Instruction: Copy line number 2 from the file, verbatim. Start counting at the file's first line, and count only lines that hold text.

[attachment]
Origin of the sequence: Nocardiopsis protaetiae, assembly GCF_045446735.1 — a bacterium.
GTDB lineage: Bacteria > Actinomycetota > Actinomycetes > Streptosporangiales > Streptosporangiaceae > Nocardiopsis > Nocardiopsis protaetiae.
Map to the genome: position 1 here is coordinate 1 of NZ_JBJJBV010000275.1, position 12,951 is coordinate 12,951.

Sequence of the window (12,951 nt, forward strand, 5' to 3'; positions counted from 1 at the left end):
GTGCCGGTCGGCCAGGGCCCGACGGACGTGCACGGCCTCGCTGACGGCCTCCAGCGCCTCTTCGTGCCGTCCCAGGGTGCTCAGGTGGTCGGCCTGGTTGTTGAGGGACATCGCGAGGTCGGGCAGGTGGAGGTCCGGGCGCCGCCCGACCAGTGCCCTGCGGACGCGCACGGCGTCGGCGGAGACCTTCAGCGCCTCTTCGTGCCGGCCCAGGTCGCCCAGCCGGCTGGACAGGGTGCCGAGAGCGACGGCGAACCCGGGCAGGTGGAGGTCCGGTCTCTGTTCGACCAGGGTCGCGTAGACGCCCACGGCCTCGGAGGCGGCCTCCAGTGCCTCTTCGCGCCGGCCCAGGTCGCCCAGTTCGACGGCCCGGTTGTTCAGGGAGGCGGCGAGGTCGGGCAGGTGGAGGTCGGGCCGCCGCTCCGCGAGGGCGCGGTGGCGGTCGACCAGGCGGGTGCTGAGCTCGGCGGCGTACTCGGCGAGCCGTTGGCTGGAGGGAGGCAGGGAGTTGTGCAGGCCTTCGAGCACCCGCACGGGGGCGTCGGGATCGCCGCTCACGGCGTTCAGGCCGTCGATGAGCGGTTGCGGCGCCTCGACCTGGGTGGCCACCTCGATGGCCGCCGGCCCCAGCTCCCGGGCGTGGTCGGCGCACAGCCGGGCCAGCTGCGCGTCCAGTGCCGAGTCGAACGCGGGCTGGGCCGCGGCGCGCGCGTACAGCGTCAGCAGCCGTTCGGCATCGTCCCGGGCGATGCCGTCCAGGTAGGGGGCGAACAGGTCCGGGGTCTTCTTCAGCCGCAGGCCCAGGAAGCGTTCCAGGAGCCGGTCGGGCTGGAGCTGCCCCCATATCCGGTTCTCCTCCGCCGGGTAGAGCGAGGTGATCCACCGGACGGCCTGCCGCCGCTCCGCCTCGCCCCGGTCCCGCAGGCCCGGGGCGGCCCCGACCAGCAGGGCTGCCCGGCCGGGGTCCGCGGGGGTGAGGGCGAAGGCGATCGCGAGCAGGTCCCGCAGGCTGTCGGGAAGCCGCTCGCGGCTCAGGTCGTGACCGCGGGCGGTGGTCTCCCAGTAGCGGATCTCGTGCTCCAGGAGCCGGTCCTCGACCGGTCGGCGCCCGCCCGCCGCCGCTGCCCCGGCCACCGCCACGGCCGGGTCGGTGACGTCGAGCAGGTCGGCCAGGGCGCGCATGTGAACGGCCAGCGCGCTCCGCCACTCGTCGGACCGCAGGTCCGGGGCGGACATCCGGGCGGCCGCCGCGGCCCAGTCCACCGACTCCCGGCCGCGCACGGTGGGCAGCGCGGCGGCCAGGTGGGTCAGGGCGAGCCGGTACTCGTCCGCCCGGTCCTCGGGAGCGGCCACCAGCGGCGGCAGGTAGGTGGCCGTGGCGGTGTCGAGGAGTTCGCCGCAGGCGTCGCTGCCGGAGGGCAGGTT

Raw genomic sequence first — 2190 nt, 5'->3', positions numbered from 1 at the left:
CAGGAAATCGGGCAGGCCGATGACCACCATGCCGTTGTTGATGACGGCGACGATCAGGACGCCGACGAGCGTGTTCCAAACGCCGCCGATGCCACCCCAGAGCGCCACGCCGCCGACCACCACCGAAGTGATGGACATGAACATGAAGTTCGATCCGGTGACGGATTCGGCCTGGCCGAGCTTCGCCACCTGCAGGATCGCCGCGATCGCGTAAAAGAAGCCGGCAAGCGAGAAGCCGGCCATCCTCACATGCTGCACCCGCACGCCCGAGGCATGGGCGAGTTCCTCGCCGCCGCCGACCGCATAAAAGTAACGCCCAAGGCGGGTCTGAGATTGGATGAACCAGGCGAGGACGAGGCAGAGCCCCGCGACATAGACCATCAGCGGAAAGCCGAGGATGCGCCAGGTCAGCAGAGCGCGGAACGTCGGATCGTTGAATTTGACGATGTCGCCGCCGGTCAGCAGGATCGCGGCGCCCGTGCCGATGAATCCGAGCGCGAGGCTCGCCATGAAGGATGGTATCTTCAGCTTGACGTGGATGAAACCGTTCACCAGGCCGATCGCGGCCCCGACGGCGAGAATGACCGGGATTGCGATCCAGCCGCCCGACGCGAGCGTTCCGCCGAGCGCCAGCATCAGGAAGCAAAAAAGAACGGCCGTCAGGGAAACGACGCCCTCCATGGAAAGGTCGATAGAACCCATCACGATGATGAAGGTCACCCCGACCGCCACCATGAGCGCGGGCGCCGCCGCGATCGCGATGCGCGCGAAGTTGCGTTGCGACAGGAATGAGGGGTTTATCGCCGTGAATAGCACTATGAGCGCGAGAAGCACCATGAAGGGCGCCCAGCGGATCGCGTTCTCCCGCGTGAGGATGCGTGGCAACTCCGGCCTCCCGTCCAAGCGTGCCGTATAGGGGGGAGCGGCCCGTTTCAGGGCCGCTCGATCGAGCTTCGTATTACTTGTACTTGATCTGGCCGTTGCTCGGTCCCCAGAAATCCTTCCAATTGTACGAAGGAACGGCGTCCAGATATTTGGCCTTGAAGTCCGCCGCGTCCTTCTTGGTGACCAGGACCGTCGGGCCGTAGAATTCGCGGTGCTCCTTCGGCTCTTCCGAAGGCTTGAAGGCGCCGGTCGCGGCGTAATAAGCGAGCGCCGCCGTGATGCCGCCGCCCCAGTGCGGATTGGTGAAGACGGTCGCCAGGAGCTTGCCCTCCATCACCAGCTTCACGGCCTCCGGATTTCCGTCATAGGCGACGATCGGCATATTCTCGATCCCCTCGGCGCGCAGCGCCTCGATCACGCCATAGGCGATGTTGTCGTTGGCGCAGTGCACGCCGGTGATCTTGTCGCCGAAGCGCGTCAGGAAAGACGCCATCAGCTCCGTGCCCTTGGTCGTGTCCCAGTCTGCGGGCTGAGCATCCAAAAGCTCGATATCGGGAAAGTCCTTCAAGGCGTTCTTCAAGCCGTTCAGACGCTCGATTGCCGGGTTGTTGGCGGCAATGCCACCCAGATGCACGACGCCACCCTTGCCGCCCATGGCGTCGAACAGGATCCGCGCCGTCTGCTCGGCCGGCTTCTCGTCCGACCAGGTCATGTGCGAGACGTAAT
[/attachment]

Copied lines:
GTDB lineage: Bacteria > Actinomycetota > Actinomycetes > Streptosporangiales > Streptosporangiaceae > Nocardiopsis > Nocardiopsis protaetiae.